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Interesting "stuff"

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Kano unveils its first build-it-yourself Windows 10 computer-Arizona Hot
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Looks great.
Pity only Windows "S".
The Kano PC, meanwhile, runs Windows 10 in "S Mode," a streamlined version that leans on Microsoft Edge and only allows apps from the Microsoft Store.
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You can upgrade Windows 10 S to Windows 10 Pro easily enough:

Arizona Hot:

A rogue Raspberry Pi helped hackers access NASA JPL systems

Interesting "stuff"

OpenSSH gets protection against attacks like Spectre, Meltdown, Rowhammer, and Rambleed

Arizona Hot:
Interesting "stuff"

The Raspberry Pi 4's Most Interesting Quirks

Interesting "stuff"

Chrissy Teigen brought gravy through TSA and exposed a weird loophole

This is about How the ubiquitous social networks are changing our societal/cultural imperatives/norms.
I'm not sure whether this is about technology/commercialisation as cultural evolution, or - what would seem to be, on the face of it - an evolutionary dead-end (in human cultural terms). Time will tell.

First off, look at this rather well-made video - as an example: (apologies if you find it cringeworthy/nauseating; I didn't make it.)

You can find lots more similar YouTube videos to the above. They are apparently part of a modern phenomenon of narcissistic self-promotion, and the likely drivers seem to be not very nice, and it's enabled by IT&T (Information Technology and Telecommunications).

Photos, videos or "stories" on Facebok, Instagram, YouTube, or other social networks are becoming a common avenue for people who are seemingly compulsively seeking validation from relatives, friends, or followers, and oftentimes they do that by publishing with videos, photos and media, throughout the duration of these events (as they occur) in their lives or their family's lives - whether it be, for example (say), their wedding, or honeymoon, or a birthday party, or a child's wobbling progress through pre-school kindergarten, or a holiday. The awfulness of having to suffer obligingly by sitting through a viewing of someone's family or holiday snapshots, post-holiday, is thus made worse by the thing having morphed into a sort of monstrously compelling cultural slave-driver for the holidaymaker/honeymooner.

The planning and preparation for, and the time spent on the ongoing scene-shooting for an event and then publishing/posting the photo and video shots, together with appropriate text comments, in timely fashion to the social networks can thus become a major new chore and a new and de facto vitally "necessary" part of the event itself - but it's a chore which potentially could (and usually does, it seems) detract from the very enjoyment of that event. So one now reads reports of "horror holidays", or "horror honeymoons", where what should be a relaxing time and a time to connect with loved ones becomes quite the opposite, due to the overriding compelling objective of attempting to showcase their holiday/honeymoon on (say) Instagram. These people can apparently feel driven by a narcissistic need to prove to the world and be  validated - that they are "having a great time” or "look how much we love each other", or similar - and to upstage others ("keeping up with the Joneses"), and so half or more of each precious day might be spent in production - i.e., shooting photos/videos, flying drone cameras, editing, uploading or planning Instagram posts - rather than holidaying, relaxing and passing quality time with and connecting with loved ones. So what's the point of the holiday/honeymoon, in this context?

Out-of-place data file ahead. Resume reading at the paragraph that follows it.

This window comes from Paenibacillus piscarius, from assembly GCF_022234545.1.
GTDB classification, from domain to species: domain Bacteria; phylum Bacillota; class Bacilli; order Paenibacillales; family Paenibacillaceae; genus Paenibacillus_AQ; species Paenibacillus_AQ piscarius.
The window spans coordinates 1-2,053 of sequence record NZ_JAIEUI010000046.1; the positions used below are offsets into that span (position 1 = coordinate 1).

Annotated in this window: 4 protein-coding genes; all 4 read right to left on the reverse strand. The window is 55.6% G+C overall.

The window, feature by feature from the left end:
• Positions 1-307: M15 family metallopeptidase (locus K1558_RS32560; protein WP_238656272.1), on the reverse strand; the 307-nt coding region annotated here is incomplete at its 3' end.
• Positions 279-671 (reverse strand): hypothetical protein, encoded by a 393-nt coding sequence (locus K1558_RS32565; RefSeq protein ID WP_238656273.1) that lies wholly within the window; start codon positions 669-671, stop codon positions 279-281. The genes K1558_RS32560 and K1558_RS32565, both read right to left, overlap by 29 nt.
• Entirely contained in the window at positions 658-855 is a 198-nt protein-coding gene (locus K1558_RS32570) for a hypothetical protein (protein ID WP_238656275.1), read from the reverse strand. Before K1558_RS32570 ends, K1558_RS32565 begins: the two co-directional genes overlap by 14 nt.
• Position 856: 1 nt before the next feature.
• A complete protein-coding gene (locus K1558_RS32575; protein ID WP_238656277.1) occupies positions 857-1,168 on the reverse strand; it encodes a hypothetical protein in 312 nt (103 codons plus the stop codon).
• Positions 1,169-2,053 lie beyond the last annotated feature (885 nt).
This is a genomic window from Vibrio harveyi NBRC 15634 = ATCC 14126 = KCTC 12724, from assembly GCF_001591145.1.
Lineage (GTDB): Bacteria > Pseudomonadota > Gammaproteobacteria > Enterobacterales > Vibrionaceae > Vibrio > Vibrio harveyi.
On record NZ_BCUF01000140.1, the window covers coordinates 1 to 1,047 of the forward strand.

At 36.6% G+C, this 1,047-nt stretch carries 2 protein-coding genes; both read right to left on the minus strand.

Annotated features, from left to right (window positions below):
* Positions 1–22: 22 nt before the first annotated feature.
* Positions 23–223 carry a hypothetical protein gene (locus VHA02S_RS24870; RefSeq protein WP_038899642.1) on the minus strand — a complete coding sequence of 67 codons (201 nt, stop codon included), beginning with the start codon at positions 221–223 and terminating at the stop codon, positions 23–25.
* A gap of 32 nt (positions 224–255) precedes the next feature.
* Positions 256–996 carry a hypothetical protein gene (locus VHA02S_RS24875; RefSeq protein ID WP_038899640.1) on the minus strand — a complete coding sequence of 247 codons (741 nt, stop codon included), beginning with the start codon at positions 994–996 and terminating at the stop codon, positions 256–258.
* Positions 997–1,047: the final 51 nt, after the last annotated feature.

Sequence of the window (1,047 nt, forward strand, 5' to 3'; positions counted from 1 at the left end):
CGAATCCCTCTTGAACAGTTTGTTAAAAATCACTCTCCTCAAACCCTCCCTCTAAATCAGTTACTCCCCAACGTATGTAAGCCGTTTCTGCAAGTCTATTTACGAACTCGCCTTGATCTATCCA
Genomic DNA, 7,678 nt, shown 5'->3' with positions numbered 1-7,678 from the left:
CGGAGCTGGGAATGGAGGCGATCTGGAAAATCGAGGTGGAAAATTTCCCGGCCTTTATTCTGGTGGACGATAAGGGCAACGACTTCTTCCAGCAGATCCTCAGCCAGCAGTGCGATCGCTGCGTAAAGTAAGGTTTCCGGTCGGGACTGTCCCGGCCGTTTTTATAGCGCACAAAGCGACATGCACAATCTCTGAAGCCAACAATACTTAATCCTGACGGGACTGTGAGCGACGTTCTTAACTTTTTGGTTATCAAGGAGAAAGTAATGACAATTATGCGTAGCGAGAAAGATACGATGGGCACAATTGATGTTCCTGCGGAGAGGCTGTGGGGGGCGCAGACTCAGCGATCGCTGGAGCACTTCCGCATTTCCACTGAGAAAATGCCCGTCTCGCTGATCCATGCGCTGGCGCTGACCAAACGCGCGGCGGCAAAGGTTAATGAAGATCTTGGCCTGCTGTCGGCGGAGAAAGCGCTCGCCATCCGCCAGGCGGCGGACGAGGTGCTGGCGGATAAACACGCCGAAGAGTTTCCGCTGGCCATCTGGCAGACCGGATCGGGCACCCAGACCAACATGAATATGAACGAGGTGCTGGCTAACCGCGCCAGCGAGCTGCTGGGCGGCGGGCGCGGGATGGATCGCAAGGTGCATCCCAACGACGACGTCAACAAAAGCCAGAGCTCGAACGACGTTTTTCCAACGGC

One of the feeds I have in my BazQux feed aggregator is a journalistic site - The above is discussed in an interesting commentary: #HoneymoonHell @NYTimes: Might there be a religion ghost somewhere in this story?

Interesting quotes from that article:

* “It was like a photo shoot for some magazine that would never exist,” said Mr. Smith, 38, a real estate agent in New York, and he didn’t mean that in a good way. He described the weeklong vacation with his new wife, Natasha Huang Smith, as a “sunset nightmare,” “stressful,” “cumbersome” and “torturous.”

* ...70 percent of brides “post on social media throughout their honeymoon,’ according to the Knot Social Media Survey 2016. The key word there is “throughout.” And the husbands? Maybe they are not into competitive photography to the same degree, for some reason.

* “You see other people posting photos of their great vacations, romantic engagements, and exciting honeymoons, so you compare yourself to them and feel the need to do the same thing yourself,”  — Gwendolyn Seidman, a social psychologist studying relationships and online behavior and chairwoman of the psychology department at Albright College in Reading, Pa.

* Maybe it’s because I am, well, old and also, you know, a religious person, but this passage left me with a question: Is this competitive, commercial and materialistic #HashtagHell syndrome more common between people who have been cohabiting for several weeks and months? In other words, there is no “marriage,” in the old sense of the word, to “consummate.” Each partner may have “consummated” a few or even many temporary relationships in the past. [I find this interesting because of what it tells us about the societal/cultural evolutionary trends/implications.]

* "Marriage and life is not a sacred journey with a partner that -  sacramentally speaking - helps complete you. Life is a movie. Or a website."


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